Thursday, June 22, 2006

Thousands arrested in drug war

China Daily

Despite police arresting 58,000 suspected traffickers and seizing 6.9 tons of heroin last year, China's drug situation remains grave.

Chen Cunyi, deputy secretary-general of the National Narcotics Control Commission (NNCC), yesterday said the war on drugs faced expanding drug sources as well as a rising number of addicts.

While the Golden Triangle especially the northern part of Myanmar remains the main source of heroin, the Golden Crescent area in Central Asian, particularly Afghanistan, is now supplying the drug trade in China with an increasing flow of "ice," or methamphetamine, and heroin, Chen told a news conference organized by the State Council Information Office.

There were only two or three cases involving heroin from the Golden Crescent several years ago, but last year saw nine, he said.

He said in 2005 about 104,000 hectares of Afghanistan was sown with poppies, with an opium yield of 4,100 tons, or 87 per cent of the world total.

Police last year cracked cases involving Afghan heroin in Northwest China's Xinjiang Uygur Autonomous Region, South China's Guangdong Province and even in Beijing, said Chen.

In addition, ketamine from India and Southeast Asia, as well as cocaine from South America were seized in China.

About 55 per cent of the 2.6 tons of ketamine seized in China last year came from India.

In November 2005 and March 2006, more than 440 kilograms of cocaine from South America was seized, said Chen.

Also, "new types of drugs are found to have been trafficked from European countries," he added.

In one case Chinese police seized 463 kilograms of ecstasy from the Netherlands.

"Suspects from home and abroad have colluded with each other, with drug lords running operations from other countries," said Liu Yuejin, deputy director of the Narcotics Control Bureau of the Ministry of Public Security (MPS).

"This is the distinct character of cross-border drug trafficking."

Liu noted that foreign drug lords were behind every one of the eight major drug cases handled by the MPS last year.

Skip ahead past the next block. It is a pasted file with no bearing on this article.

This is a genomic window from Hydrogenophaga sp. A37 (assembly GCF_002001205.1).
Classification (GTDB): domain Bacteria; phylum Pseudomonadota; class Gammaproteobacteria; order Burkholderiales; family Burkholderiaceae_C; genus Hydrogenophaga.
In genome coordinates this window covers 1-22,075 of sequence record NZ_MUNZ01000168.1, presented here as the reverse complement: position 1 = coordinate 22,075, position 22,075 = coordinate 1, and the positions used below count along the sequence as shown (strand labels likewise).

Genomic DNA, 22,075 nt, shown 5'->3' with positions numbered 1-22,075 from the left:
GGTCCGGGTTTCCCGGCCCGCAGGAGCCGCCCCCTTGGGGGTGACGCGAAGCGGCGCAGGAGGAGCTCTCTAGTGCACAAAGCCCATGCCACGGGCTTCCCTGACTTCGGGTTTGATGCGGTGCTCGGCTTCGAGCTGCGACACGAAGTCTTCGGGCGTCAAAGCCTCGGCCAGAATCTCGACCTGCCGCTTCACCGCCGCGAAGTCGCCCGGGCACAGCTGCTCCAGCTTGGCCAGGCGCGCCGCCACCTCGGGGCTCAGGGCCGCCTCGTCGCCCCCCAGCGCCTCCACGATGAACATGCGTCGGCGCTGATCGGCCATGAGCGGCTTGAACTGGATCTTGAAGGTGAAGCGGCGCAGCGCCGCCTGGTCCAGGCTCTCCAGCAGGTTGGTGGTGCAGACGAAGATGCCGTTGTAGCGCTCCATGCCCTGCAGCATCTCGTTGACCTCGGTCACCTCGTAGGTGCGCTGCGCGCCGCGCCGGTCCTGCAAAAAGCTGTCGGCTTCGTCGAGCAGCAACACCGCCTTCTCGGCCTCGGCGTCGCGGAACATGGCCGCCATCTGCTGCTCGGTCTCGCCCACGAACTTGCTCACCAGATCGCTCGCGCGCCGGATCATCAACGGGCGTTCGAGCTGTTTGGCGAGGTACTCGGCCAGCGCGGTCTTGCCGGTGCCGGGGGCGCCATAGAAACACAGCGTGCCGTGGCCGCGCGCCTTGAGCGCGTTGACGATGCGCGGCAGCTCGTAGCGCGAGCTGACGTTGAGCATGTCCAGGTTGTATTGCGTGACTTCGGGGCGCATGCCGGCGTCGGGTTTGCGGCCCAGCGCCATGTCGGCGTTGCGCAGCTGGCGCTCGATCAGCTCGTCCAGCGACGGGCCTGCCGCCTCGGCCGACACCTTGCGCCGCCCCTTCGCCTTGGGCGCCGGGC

He said the drug lords provided funds as well as organizing smuggling and sales rings in China.

Moreover, weapons are becoming more prominent in drugs cases, added Chen.

In April 2005 China's top leadership declared a "people's war on drugs," asking the public to help the fight against addiction.

Chen said enthusiasm for the campaign has been extremely high, with some 250,000 tips on drug activity pouring in.

China recorded 785,000 drug addicts at the end of 2005, about 700,000, or 89 per cent, of whom were addicted to heroin.

Police across the country have vowed to step up the fight against drugs, following a recent series of drug seizures and arrests.

In Guangdong Province, police yesterday announced the smashing of a big cross-border drug manufacturing and trafficking gang in Shenzhen early last week.

A total of four Hong Kong residents were detained for further investigation after a secret drug production base was discovered in Shenzhen's Luohu District on June 11.

More than 36 kilograms of methamphetamine, or Ice, plus raw materials and production equipment were seized.

Yang Jianghua, director of Drug Crime Investigation Department under Guangdong Provincial Bureau of Public Security, said the crackdown has demonstrated the police's determination to fight drug crimes and bring illegal drug manufacturing and trafficking under control in the province.

Yang promised to further expand co-operation with Hong Kong and Macao counterparts, other international anti-drug organizations and customs departments in fighting drug related crimes in the coming months.

Guangdong police have uncovered more than 2,200 drug-related cases in the first five months this year.

More than 2,900 suspects, including a large number of foreigners and Hong Kong and Macao residents, have been detained or arrested, up 16.8 per cent year-on-year. Another 24,000 drug addicts were sent to drug rehabilitation centres, a 17 per cent increase year-on-year.

In Nanjing, capital of East China's Jiangsu Province, anti-drug officials have expressed concerns about drug use among white-collar workers and young people.

In the city's Nanjing-1912 entertainment area, drug dealing or use was discovered in 12 of the 22 bars and clubs during a recent check-up.

According to Teng Jianmin, a member of the city's anti-drug team, white-collar workers under 35-years-old and teenagers from well-off families are the main drug users in the bars.

"Most of them are not fully aware of the harm that the drugs might do to them. They said they took soft drugs just for fun and relaxation," said Teng. "But they usually lose self-discipline after taking drugs, which might harm both themselves and society."

During the past six months, the team has arrested 300 drug abusers and dealers, confiscated 5,000 ecstasy pills, and 3.2 kilograms of soft drugs like Ice from public entertainment venues across the city.

In Beijing, police said they are taking firm measures against the problem of drug use in entertainment venues.

Bars, KTV and disco venues are attractive destinations for a growing number of new types of drugs, Fu Zhenghua, deputy director of Beijing Municipal Public Security Bureau, told an anti-drug working conference yesterday.

He revealed that while trafficking and use of conventional drugs like heroin has been controlled, the abuse of ice and ecstasy pills in some entertainment venues is rampant.

"The new types of drugs are becoming our chief concern in our unremitting fight against drugs," Fu said.

Statistics show about 40 kilograms of Ice and ecstasy pills were confiscated last year in Beijing, more than half of the total amount of seized drugs.

By Jiang Zhuqing

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